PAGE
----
Music was important to us at holiday time and we began to seriously collect Christmas music the weekend Our Middle Boy was born. To keep my mind off being in labor, we browsed at a record store and found a Swingle Singers Christmas album. We brought the album home with the baby and the Kiddo settled down and rocked to the music—it was like magic! Our holiday collection of albums and CDs grew and grew and grew. We add to the collection every year and look for unusual things all will enjoy or giggle about.

We celebrate our own holidays with our boys in addition to the extended family events. It was important to us to give our sons a sense of our own family, and having our own holiday traditions helped. Such as, if we are not hosting Thanksgiving, we have “faux” Thanksgiving and we may or may not have turkey. It may be before Thanksgiving or right after.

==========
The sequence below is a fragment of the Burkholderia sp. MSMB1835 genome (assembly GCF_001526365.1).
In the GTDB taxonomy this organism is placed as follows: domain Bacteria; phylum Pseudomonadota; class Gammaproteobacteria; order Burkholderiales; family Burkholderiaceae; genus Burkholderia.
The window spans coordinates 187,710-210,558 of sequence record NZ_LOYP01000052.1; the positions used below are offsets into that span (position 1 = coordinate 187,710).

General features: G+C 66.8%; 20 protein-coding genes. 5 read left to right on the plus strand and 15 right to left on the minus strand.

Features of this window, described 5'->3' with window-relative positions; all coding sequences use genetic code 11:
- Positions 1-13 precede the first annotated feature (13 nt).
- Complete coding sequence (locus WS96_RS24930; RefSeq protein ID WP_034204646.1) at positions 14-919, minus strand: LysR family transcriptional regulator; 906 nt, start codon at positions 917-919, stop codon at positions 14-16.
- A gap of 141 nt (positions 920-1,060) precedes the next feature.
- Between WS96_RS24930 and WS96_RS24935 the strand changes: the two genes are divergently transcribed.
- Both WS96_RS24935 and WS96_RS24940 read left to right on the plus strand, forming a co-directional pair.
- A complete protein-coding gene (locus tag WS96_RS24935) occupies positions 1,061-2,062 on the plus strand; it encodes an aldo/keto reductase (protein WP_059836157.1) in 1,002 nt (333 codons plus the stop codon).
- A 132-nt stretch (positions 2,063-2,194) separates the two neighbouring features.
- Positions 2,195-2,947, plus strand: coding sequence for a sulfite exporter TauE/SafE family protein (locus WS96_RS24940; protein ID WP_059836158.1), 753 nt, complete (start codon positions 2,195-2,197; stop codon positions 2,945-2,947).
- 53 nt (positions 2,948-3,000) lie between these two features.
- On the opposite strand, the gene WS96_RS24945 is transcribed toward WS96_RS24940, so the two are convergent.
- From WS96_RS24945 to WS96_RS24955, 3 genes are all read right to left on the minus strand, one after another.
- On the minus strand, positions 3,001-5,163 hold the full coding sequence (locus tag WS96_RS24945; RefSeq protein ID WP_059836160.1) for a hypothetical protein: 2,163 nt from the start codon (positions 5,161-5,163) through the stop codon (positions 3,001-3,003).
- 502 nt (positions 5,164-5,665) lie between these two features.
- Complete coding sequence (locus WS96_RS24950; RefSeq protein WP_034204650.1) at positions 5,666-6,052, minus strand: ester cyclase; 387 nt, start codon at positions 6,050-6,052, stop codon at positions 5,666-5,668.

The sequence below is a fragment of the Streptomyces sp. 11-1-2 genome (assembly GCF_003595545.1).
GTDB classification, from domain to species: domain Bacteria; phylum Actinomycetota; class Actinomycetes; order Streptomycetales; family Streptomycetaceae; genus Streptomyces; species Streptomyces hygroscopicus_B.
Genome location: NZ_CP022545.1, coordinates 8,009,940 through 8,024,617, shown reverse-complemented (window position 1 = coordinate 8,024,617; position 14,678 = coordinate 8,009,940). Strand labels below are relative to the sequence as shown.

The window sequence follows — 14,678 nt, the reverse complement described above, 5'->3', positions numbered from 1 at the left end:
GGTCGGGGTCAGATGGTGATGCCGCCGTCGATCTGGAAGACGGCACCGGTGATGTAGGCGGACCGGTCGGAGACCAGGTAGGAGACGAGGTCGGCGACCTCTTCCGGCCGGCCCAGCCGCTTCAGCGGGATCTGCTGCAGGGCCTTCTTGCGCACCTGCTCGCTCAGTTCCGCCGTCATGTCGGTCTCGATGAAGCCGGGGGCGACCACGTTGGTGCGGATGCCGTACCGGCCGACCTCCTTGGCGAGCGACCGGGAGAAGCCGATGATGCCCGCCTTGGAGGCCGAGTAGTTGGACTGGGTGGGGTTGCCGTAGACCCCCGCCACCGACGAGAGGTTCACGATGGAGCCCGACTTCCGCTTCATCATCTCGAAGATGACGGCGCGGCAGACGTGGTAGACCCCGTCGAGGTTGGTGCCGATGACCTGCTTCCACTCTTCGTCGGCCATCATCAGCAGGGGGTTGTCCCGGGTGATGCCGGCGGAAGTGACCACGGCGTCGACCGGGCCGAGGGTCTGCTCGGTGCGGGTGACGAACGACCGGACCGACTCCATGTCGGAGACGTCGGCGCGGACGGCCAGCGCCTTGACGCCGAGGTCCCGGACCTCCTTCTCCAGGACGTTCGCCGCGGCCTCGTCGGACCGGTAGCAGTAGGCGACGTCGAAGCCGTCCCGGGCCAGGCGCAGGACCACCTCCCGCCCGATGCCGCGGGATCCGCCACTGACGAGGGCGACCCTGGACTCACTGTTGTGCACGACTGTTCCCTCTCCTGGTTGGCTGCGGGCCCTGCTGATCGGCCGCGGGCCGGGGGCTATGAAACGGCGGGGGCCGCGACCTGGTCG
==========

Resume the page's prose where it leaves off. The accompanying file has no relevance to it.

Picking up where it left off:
Many parents struggle with gifts for our kids with autism–what to do, to buy or to suggest. Some are unhappy when Grandma gives what she thinks our children should have instead of what we suggest. I, too, have long struggled but have come to grips with some strategies for looking at the folks giving him gifts. I was delighted when one of Our Kiddo’s uncles gave him a huge tin of gummy bears–something he LOVES. His Uncle F was thinking about what he would like. When Grandpa gave him yet another cashmere sweater, eventho I have told him over and over he is tactile defensive, only wears acrylic sweaters, not to mention he is a slob and needs something that can be washed regularly, I didn’t think about the actual usefulness of the gift. I thought about Grandpa giving him the same gift as all his siblings and cousins, trying to treat him the same way because he is his grandchild as well and that touched me. One of his Grandmas gets toys appropriate for three year olds and I am fine with that. Another Uncle got him a Lava lamp one Christmas and a disco-ball the next–Our Kiddo’s room is groovy! Of all the gifts, my favorites have been from his Auntie C–musical water globes–and he displays them proudly in his room. Even if the clothes can’t be worn, or the toys are not what he likes, I am fine with it because they have thought about him. For so many years, the extended family has not bothered with him because he is difficult or they have to think outside the comfortable box they are used to getting gifts–shopping for him is work. Some still behave that way, thinking no one will blame them for the glaring oversight. But, to ignore Our Kiddo, is to ignore a family member at the time of year we hold the concept of “family” in high regard. I still struggle with this, after so many years because he is my son, he is worthy of note and IS part of the larger family.